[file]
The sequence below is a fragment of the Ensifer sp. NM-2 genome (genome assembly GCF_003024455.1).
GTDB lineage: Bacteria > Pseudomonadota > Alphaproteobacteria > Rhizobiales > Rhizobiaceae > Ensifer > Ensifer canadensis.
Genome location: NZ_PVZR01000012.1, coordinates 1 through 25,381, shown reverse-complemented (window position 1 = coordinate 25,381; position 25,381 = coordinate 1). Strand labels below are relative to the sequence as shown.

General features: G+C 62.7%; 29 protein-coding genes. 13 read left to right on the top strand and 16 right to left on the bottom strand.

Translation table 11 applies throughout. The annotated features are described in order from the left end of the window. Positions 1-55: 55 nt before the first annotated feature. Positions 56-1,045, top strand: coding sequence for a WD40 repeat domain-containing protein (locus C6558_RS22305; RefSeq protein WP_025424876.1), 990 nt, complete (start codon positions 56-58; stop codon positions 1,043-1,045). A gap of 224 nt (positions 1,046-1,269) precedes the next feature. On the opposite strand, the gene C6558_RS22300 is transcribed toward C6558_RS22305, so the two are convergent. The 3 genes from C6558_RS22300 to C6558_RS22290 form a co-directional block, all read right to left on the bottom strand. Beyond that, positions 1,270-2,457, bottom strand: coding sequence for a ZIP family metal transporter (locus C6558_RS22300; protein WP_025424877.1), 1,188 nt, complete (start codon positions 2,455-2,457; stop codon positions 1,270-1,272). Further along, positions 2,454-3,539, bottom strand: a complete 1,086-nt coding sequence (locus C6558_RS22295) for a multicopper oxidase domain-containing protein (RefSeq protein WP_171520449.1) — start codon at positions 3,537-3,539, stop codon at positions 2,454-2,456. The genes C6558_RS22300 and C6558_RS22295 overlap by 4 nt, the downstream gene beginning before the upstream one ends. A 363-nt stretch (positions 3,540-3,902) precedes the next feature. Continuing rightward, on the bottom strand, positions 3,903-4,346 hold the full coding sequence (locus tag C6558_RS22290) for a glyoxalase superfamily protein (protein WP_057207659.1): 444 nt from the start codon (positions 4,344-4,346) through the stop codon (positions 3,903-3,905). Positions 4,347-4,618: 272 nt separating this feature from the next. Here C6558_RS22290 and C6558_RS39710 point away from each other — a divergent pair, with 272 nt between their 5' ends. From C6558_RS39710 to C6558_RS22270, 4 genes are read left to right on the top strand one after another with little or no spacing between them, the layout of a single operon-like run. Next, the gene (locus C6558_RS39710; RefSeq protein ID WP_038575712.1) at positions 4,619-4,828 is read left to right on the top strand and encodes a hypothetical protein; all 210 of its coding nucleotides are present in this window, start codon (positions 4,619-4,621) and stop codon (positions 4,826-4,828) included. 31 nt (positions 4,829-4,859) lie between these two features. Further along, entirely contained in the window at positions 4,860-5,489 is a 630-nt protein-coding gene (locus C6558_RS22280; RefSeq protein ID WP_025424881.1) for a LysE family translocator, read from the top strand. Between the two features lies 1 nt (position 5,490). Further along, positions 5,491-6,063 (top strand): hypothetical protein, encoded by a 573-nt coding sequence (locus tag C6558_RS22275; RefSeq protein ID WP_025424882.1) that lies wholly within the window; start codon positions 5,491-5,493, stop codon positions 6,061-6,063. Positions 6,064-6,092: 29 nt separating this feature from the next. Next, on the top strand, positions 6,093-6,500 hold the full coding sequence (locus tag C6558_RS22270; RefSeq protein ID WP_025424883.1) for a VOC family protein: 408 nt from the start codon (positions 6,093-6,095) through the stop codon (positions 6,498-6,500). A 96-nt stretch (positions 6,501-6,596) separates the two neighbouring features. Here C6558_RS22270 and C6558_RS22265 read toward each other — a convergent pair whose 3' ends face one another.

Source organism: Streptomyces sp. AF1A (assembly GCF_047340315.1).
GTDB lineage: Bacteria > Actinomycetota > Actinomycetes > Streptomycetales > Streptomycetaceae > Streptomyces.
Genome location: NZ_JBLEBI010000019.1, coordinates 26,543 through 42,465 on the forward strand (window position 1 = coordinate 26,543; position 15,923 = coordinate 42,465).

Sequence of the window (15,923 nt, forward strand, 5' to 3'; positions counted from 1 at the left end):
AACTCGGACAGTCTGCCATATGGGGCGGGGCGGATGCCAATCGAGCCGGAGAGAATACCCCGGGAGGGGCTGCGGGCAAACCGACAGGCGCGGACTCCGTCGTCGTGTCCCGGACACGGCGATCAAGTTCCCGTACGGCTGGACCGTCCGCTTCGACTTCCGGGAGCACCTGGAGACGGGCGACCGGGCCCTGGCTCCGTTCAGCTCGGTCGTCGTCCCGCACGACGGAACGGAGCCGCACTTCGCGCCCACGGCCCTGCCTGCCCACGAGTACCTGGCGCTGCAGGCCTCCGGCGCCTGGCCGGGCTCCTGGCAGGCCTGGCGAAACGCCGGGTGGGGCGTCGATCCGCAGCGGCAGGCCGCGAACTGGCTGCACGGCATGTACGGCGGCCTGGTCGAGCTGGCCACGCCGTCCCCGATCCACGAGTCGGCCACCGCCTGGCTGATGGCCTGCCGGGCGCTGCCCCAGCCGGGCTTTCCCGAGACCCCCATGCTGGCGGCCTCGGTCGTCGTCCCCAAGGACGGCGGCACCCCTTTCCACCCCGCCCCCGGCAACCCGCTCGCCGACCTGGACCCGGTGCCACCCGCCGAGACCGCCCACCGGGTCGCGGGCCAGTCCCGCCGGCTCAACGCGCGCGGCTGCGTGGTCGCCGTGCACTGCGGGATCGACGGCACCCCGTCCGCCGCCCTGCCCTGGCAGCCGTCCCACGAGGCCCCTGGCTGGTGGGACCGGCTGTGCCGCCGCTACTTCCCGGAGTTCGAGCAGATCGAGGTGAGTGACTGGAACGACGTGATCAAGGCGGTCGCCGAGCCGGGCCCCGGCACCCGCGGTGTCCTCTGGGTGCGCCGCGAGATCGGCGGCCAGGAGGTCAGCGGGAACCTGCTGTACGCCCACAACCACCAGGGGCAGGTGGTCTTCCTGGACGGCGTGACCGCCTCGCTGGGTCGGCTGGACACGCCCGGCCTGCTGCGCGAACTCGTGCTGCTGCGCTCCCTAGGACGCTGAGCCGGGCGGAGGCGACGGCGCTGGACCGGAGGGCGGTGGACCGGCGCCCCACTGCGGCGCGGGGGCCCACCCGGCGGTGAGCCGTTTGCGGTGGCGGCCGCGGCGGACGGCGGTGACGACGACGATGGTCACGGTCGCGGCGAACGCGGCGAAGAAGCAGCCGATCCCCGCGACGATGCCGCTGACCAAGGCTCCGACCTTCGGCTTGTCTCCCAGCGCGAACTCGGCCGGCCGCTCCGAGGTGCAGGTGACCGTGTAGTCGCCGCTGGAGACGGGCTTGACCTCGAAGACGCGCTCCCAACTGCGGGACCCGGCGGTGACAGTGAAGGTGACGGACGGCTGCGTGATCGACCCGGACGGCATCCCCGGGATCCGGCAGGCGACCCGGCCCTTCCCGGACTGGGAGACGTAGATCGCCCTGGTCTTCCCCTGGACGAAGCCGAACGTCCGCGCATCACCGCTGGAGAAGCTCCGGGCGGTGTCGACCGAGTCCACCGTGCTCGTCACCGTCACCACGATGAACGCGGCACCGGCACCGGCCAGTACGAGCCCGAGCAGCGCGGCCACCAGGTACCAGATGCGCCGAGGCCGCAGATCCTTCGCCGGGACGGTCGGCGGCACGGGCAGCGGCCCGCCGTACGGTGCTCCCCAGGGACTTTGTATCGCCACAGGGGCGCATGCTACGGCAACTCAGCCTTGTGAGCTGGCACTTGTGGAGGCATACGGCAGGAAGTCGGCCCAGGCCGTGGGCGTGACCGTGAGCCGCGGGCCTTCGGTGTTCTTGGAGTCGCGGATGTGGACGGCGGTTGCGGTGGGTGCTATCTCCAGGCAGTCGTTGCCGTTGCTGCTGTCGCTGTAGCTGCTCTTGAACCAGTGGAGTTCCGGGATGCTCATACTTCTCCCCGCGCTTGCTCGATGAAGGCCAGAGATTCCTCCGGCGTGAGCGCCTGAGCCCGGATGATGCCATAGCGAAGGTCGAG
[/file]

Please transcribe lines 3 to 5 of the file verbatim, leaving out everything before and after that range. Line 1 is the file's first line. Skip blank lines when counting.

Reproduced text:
Genome location: NZ_PVZR01000012.1, coordinates 1 through 25,381, shown reverse-complemented (window position 1 = coordinate 25,381; position 25,381 = coordinate 1). Strand labels below are relative to the sequence as shown.

General features: G+C 62.7%; 29 protein-coding genes. 13 read left to right on the top strand and 16 right to left on the bottom strand.

Translation table 11 applies throughout. The annotated features are described in order from the left end of the window. Positions 1-55: 55 nt before the first annotated feature. Positions 56-1,045, top strand: coding sequence for a WD40 repeat domain-containing protein (locus C6558_RS22305; RefSeq protein WP_025424876.1), 990 nt, complete (start codon positions 56-58; stop codon positions 1,043-1,045). A gap of 224 nt (positions 1,046-1,269) precedes the next feature. On the opposite strand, the gene C6558_RS22300 is transcribed toward C6558_RS22305, so the two are convergent. The 3 genes from C6558_RS22300 to C6558_RS22290 form a co-directional block, all read right to left on the bottom strand. Beyond that, positions 1,270-2,457, bottom strand: coding sequence for a ZIP family metal transporter (locus C6558_RS22300; protein WP_025424877.1), 1,188 nt, complete (start codon positions 2,455-2,457; stop codon positions 1,270-1,272). Further along, positions 2,454-3,539, bottom strand: a complete 1,086-nt coding sequence (locus C6558_RS22295) for a multicopper oxidase domain-containing protein (RefSeq protein WP_171520449.1) — start codon at positions 3,537-3,539, stop codon at positions 2,454-2,456. The genes C6558_RS22300 and C6558_RS22295 overlap by 4 nt, the downstream gene beginning before the upstream one ends. A 363-nt stretch (positions 3,540-3,902) precedes the next feature. Continuing rightward, on the bottom strand, positions 3,903-4,346 hold the full coding sequence (locus tag C6558_RS22290) for a glyoxalase superfamily protein (protein WP_057207659.1): 444 nt from the start codon (positions 4,344-4,346) through the stop codon (positions 3,903-3,905). Positions 4,347-4,618: 272 nt separating this feature from the next. Here C6558_RS22290 and C6558_RS39710 point away from each other — a divergent pair, with 272 nt between their 5' ends. From C6558_RS39710 to C6558_RS22270, 4 genes are read left to right on the top strand one after another with little or no spacing between them, the layout of a single operon-like run. Next, the gene (locus C6558_RS39710; RefSeq protein ID WP_038575712.1) at positions 4,619-4,828 is read left to right on the top strand and encodes a hypothetical protein; all 210 of its coding nucleotides are present in this window, start codon (positions 4,619-4,621) and stop codon (positions 4,826-4,828) included. 31 nt (positions 4,829-4,859) lie between these two features. Further along, entirely contained in the window at positions 4,860-5,489 is a 630-nt protein-coding gene (locus C6558_RS22280; RefSeq protein ID WP_025424881.1) for a LysE family translocator, read from the top strand. Between the two features lies 1 nt (position 5,490). Further along, positions 5,491-6,063 (top strand): hypothetical protein, encoded by a 573-nt coding sequence (locus tag C6558_RS22275; RefSeq protein ID WP_025424882.1) that lies wholly within the window; start codon positions 5,491-5,493, stop codon positions 6,061-6,063. Positions 6,064-6,092: 29 nt separating this feature from the next. Next, on the top strand, positions 6,093-6,500 hold the full coding sequence (locus tag C6558_RS22270; RefSeq protein ID WP_025424883.1) for a VOC family protein: 408 nt from the start codon (positions 6,093-6,095) through the stop codon (positions 6,498-6,500). A 96-nt stretch (positions 6,501-6,596) separates the two neighbouring features. Here C6558_RS22270 and C6558_RS22265 read toward each other — a convergent pair whose 3' ends face one another.